4. Attractions

University students enjoy nights out in Belfast at pubs and clubs concentrated in the student dominated parts of the city.Belfast students at an arena concertThe area around Queen's University where many students live is a cultural hub of the city. The Queen's Quarter (one of Belfast's official districts) in south Belfast was named after the university. It hosts the annual Belfast Festival at Queen's - a wide-ranging arts festival - each autumn. It is also home to Botanic Gardens and the Ulster Museum.

Some of the best bars and restaurants in the city are to be found along the Golden Mile leading to Queen's University.  It comes alive between October and May due to the influx of university students who, when not studying, take to the bars, clubs and bistros. Pubs and bars typically close around 11:30pm but many located in the city centre and around the Golden Mile routes stay open until 1:00am.

5. Recreation and sport

Belfast has over forty public parks and an abundance of forest parkland, encouraging many locals to go for a picnic, stroll or a jog when the weather suits.

Watching and playing sports are important elements of Belfast culture. Close to six out of ten adults in Northern Ireland regularly participate in one or more sports. Belfast has several notable teams in sports that include rugby, cricket, football and ice hockey. The Belfast Marathon is also a major annual event.

Gaelic football is the most popular spectator sport in Ireland and Belfast is home to over twenty football and hurling clubs.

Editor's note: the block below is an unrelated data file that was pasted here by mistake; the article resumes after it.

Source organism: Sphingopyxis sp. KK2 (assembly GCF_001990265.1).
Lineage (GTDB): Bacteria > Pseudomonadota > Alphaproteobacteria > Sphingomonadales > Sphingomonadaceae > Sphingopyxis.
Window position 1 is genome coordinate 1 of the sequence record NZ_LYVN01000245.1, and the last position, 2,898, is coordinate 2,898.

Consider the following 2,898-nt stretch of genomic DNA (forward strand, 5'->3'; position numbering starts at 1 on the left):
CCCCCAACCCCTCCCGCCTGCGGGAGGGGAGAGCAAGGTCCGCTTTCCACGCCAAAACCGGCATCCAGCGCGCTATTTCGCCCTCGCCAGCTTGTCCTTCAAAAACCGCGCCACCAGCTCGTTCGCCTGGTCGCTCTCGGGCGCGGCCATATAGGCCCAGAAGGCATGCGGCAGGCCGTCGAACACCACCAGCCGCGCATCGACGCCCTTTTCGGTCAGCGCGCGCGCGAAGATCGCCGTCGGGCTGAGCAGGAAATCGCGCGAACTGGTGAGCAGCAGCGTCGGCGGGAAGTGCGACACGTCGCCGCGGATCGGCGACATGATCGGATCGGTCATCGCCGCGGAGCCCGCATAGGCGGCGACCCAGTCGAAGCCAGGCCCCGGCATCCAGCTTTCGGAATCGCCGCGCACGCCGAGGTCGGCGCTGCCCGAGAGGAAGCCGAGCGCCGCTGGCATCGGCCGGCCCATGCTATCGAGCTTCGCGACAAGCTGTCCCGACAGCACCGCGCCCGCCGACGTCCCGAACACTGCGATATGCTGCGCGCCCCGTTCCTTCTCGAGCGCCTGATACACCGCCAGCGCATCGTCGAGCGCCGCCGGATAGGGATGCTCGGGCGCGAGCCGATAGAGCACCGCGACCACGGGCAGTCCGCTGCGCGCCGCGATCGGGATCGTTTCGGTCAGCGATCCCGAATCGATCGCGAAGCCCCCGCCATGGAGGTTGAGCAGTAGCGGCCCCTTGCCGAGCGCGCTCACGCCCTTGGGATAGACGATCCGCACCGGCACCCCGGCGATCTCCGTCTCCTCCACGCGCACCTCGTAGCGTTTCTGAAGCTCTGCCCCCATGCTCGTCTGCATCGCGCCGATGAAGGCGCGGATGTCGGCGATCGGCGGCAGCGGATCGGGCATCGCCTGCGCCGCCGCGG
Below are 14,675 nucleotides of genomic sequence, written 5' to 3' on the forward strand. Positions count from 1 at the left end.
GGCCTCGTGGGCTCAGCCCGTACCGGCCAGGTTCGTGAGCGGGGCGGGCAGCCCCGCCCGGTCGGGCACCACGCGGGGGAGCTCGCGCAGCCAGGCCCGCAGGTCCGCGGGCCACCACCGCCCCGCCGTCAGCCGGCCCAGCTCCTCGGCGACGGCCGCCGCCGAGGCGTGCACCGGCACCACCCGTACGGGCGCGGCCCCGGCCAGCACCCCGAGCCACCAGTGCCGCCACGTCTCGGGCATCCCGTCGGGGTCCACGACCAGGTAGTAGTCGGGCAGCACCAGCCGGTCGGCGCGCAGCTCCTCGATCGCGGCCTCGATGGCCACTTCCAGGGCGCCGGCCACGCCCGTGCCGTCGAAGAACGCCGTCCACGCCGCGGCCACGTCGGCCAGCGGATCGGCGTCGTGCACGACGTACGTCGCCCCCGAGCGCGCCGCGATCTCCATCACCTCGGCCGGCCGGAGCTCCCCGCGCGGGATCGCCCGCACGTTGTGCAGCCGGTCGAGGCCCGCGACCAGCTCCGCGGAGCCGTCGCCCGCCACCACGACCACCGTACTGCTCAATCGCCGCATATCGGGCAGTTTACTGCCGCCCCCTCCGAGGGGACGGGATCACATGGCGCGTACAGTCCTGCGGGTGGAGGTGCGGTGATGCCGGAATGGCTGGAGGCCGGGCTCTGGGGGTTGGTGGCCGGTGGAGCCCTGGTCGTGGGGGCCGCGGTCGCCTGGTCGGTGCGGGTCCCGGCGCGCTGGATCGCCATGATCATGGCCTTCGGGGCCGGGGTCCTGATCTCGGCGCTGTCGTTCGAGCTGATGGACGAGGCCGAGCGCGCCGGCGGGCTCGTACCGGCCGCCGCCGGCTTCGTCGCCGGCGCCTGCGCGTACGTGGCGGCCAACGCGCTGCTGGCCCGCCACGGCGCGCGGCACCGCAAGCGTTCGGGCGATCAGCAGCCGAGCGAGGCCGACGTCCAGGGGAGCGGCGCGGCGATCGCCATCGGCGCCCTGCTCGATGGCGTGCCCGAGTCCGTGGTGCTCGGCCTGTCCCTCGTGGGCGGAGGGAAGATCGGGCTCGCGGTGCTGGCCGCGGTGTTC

6. Universities and colleges

Queen's Univeristy Belfast is one of the larger universities in the UK and a key part of the Belfast city culture.Queen's University BelfastBelfast has two universities. Queen's University Belfast is one of the largest universities in the UK with 29,410 undergraduate and postgraduate students. It is spread over 250 buildings dotted across a number of public streets in central and south Belfast.

In addition to the main institution, the university has two associated university colleges, St Mary's and Stranmillis. Although offering a range of degrees, they primarily provide teacher training courses of study.

Graduates rate the quality of courses from Queen's University highly, with an overall satisfaction rating of 4.2 / 5.0. The standard annual tuition fee for international students is £11,500.

The University of Ulster is a multi-centre university with around 26,500 students. It has a small campus in the Cathedral Quarter of Belfast. Other campuses are Jordanstown (seven miles from Belfast city centre), Coleraine (about 55 miles from Belfast city), and Magee (about 70 miles from Belfast).

Ulster University's graduate satisfaction score is 3.4 / 5.0, which is well above average among UK universities. Tuition fees for international students are set at £9,500.

Belfast Metropolitan College is a further education college with several campuses around the city. It has over 53,000 students enrolled on full-time and part-time study courses, making it one of the largest vocational colleges in the UK.